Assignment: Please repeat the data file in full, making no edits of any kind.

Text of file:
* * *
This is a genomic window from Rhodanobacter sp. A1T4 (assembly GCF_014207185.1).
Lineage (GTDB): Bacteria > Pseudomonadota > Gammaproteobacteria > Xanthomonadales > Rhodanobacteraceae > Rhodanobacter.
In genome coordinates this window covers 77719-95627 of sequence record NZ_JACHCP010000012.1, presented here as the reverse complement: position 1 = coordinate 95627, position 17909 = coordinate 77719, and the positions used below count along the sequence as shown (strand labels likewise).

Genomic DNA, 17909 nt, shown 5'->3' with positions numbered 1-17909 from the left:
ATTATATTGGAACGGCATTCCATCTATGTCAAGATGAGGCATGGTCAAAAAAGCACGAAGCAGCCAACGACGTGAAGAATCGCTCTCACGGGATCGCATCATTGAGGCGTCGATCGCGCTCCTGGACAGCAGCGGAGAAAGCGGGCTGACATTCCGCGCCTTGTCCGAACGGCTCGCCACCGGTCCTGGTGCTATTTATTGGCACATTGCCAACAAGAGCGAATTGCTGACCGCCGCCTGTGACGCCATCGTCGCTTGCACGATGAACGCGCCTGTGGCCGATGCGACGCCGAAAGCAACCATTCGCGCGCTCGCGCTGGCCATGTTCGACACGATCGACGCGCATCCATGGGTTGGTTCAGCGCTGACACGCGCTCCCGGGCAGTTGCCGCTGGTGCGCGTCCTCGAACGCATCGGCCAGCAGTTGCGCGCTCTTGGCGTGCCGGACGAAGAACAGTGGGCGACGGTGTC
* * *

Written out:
This is a genomic window from Rhodanobacter sp. A1T4 (assembly GCF_014207185.1).
Lineage (GTDB): Bacteria > Pseudomonadota > Gammaproteobacteria > Xanthomonadales > Rhodanobacteraceae > Rhodanobacter.
In genome coordinates this window covers 77719-95627 of sequence record NZ_JACHCP010000012.1, presented here as the reverse complement: position 1 = coordinate 95627, position 17909 = coordinate 77719, and the positions used below count along the sequence as shown (strand labels likewise).

Genomic DNA, 17909 nt, shown 5'->3' with positions numbered 1-17909 from the left:
ATTATATTGGAACGGCATTCCATCTATGTCAAGATGAGGCATGGTCAAAAAAGCACGAAGCAGCCAACGACGTGAAGAATCGCTCTCACGGGATCGCATCATTGAGGCGTCGATCGCGCTCCTGGACAGCAGCGGAGAAAGCGGGCTGACATTCCGCGCCTTGTCCGAACGGCTCGCCACCGGTCCTGGTGCTATTTATTGGCACATTGCCAACAAGAGCGAATTGCTGACCGCCGCCTGTGACGCCATCGTCGCTTGCACGATGAACGCGCCTGTGGCCGATGCGACGCCGAAAGCAACCATTCGCGCGCTCGCGCTGGCCATGTTCGACACGATCGACGCGCATCCATGGGTTGGTTCAGCGCTGACACGCGCTCCCGGGCAGTTGCCGCTGGTGCGCGTCCTCGAACGCATCGGCCAGCAGTTGCGCGCTCTTGGCGTGCCGGACGAAGAACAGTGGGCGACGGTGTC